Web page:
Sure. But that can be said for any of the matchups. So why list any of them at all? The purpose of listing these is to indicate which potential matchups are "special" in some way. The "Cutler Bowl" or "Cutler's Revenge" or the "Cutler and Marshall Reunion Special" or whatever you want to call it certainly would be more interesting from the revenge/reunion angle than "Matt Schaub's Revenge" (yes, he started with the Falcons, but there was absolutely no controversy or media hype surrounding his departure from the Falcons), the "Randy Moss Reunion Special" (Moss is far more associated with the Vikings than he is with the Patriots, and he is a not a major factor on the 49ers; a Patriots-Vikings Super Bowl a few years ago when Moss was on the Patriots really would have been special, but this . . . not so much), or the "Pete Carroll Reunion Special" (Carroll didn't coach the Patriots for very long, and it was a long time ago; let's be real . . . this is on the list only because Aaron is a Patriots fan).

83
by BSR :: Wed, 11/28/2012 - 5:49pm

Yes because the rest of the world really cares about a middle of the road, underachieving QB in Cutler's "revenge" game. Yawn.

84
by tuluse :: Wed, 11/28/2012 - 6:27pm

And they do care about a non-even-starting-over-hill receiver?

111
by BSR :: Thu, 11/29/2012 - 5:42pm

The point isn't that they should care about Moss, its that Aaron didn't commit some great galactic fraud by including Moss and forgetting Cutler.

113
by tuluse :: Thu, 11/29/2012 - 6:05pm

Well if you imagine that people claimed such a thing, I can see why you would think they were wrong. Fortunately, no one has.

85
by theslothook :: Wed, 11/28/2012 - 6:38pm

What makes cutler a middle of the road underachieving qb? Id like to see any qb throw behind that horrible offensive line with only one good receiving target. And btw, given how horrible jason campbell and caleb hanie looked with that same offense, I think its pretty obvious that its the scenario thats affected the qb, not the other way around.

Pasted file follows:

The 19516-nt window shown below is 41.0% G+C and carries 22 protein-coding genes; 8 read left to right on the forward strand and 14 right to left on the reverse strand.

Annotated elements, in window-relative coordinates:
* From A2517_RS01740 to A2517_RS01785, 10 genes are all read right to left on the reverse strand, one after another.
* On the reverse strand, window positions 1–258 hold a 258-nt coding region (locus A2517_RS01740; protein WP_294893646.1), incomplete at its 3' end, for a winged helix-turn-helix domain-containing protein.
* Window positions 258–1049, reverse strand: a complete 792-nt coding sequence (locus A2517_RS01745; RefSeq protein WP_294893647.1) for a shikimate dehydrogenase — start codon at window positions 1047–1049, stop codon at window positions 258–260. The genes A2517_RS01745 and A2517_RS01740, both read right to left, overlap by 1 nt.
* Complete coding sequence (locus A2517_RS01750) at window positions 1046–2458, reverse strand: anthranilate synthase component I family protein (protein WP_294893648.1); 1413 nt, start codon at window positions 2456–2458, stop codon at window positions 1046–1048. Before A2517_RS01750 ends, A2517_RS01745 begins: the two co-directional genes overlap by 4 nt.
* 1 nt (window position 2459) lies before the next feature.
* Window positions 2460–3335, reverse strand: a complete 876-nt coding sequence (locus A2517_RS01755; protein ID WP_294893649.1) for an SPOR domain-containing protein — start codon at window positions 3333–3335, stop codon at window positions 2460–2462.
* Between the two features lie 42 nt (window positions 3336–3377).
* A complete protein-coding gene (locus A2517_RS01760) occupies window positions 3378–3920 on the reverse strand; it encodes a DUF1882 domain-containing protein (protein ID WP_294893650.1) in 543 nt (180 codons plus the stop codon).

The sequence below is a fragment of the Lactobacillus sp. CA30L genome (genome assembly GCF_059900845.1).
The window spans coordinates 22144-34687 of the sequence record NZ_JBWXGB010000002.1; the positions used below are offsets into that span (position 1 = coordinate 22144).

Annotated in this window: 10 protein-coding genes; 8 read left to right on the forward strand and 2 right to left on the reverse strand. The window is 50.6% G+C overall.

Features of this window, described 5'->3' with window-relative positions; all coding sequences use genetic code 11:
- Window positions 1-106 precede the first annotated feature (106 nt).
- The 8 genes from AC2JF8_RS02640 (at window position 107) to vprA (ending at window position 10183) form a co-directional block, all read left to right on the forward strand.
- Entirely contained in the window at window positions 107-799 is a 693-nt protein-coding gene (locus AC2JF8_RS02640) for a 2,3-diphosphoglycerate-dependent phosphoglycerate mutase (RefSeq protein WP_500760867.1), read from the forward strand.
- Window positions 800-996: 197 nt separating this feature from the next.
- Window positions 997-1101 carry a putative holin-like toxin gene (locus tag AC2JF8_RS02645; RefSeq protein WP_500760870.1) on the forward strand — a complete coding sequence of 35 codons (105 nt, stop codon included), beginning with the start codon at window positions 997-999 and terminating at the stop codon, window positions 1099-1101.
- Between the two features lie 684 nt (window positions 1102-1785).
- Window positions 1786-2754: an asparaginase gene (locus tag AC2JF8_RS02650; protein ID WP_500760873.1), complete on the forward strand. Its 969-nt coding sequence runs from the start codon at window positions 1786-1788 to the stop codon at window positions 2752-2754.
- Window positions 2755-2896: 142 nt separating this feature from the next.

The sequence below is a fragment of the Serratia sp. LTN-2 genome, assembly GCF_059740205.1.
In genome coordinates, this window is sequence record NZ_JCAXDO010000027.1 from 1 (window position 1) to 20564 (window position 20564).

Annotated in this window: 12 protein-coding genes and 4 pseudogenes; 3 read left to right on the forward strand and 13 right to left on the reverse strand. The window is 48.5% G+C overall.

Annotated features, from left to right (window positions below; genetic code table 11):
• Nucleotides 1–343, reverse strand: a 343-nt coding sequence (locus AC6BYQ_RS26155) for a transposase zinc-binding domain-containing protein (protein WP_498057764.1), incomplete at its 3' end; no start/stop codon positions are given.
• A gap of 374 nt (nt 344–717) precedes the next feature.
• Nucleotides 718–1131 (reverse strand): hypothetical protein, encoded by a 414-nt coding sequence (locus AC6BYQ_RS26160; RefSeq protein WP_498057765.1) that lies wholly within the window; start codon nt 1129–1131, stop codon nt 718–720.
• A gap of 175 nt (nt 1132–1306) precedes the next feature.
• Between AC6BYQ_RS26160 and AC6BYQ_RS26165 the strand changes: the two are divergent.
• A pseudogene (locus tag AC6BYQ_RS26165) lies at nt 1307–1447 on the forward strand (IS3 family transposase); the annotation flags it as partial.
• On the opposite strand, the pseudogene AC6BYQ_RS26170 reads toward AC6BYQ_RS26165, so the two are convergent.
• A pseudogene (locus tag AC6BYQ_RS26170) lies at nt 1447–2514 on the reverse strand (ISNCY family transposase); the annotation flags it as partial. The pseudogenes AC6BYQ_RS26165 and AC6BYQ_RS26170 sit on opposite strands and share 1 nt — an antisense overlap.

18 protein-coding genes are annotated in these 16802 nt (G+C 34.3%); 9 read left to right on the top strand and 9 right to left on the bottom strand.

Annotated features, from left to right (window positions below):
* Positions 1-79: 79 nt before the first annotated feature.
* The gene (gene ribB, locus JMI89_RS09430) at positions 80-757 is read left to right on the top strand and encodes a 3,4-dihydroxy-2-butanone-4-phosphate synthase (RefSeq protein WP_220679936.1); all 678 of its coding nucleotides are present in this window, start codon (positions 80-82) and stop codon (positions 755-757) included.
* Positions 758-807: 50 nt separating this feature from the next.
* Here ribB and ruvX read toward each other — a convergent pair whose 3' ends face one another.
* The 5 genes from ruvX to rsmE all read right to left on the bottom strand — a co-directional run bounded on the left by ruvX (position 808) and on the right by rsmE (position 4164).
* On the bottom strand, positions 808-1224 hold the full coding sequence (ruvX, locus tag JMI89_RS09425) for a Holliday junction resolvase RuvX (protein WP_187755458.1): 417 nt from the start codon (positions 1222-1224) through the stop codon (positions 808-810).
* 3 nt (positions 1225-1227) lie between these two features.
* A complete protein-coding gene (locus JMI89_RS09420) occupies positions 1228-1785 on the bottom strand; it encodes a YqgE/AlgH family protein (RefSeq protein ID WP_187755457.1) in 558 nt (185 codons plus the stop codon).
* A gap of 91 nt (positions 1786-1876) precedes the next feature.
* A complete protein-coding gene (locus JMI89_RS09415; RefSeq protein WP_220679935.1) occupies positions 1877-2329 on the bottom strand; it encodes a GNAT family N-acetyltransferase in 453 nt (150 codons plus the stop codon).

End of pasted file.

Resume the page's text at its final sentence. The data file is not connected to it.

112
by BSR :: Thu, 11/29/2012 - 5:52pm

You are right. Cutler's average DYAR rank over his career is 24th. Calling him middle of the road might be an overstatement.

Are Jason Campbell and Caleb Hanie renowned for their abilities to read defenses and make adjustments at the line? I'm not getting the logic.

81
by jimbohead :: Wed, 11/28/2012 - 5:13pm

That method gets you close, but it's not exact because events are not independent because of common opponents among other things. It becomes true when the playoffs start, and the odds approach it as the season draws to a close, but at this point it's not 100% accurate.

100
by shoutingloudly :: Thu, 11/29/2012 - 12:22pm

As the original whiner to whine about this heinous, unforgivable oversight (all the way back in the Week 6 comments — but who's counting?), it's nice to be vindicated. "I am so smart. S M R T."

At the time, I was hoping Dumervil and Miller would stay healthy enough to eat Cutler alive in this scenario. Now I guess I also have to hope for Cutler staying healthy enough to be eaten alive.

40
by Anonymous3737 (not verified) :: Wed, 11/28/2012 - 8:21am

If we can have the highly unlikely "Shanahan's Revenge" game, can we also have the Apprentice-Master Duel (Kubiak vs. the Shanaclan)?

63
by JohnD (not verified) :: Wed, 11/28/2012 - 2:09pm

There's also the exceedingly unlikely (and I assume unprecedented) possibility that the #1 and #2 QB draft picks will meet in the Super Bowl. No idea what to call that, but "Supernova of Hype" comes to mind.

13
by The Hypno-Toad :: Tue, 11/27/2012 - 9:13pm

Man, I had grown accustomed to the 32nd ranked future schedule next to Denver. I'll miss it.

36
by Podge (not verified) :: Wed, 11/28/2012 - 6:33am

It's weird how much harder your schedule looks after playing the Chiefs isn't it?

43
by The Hypno-Toad :: Wed, 11/28/2012 - 10:55am

Well.. there's always a possibility the 32 will come back after this week. Remaining games after this one against Tampa: Oakland, Baltimore, Cleveland and Kansas City.

14
by George (not verified) :: Tue, 11/27/2012 - 9:14pm

Houston is clearly ranked too low because the would obviously be that it is failing to measure some key variable. I don't know what that variable is...maybe it's heart, maybe it's intensity...heck, maybe it's the undisclosed nature of the untraceable bank account that the NFL Ref's were given access to.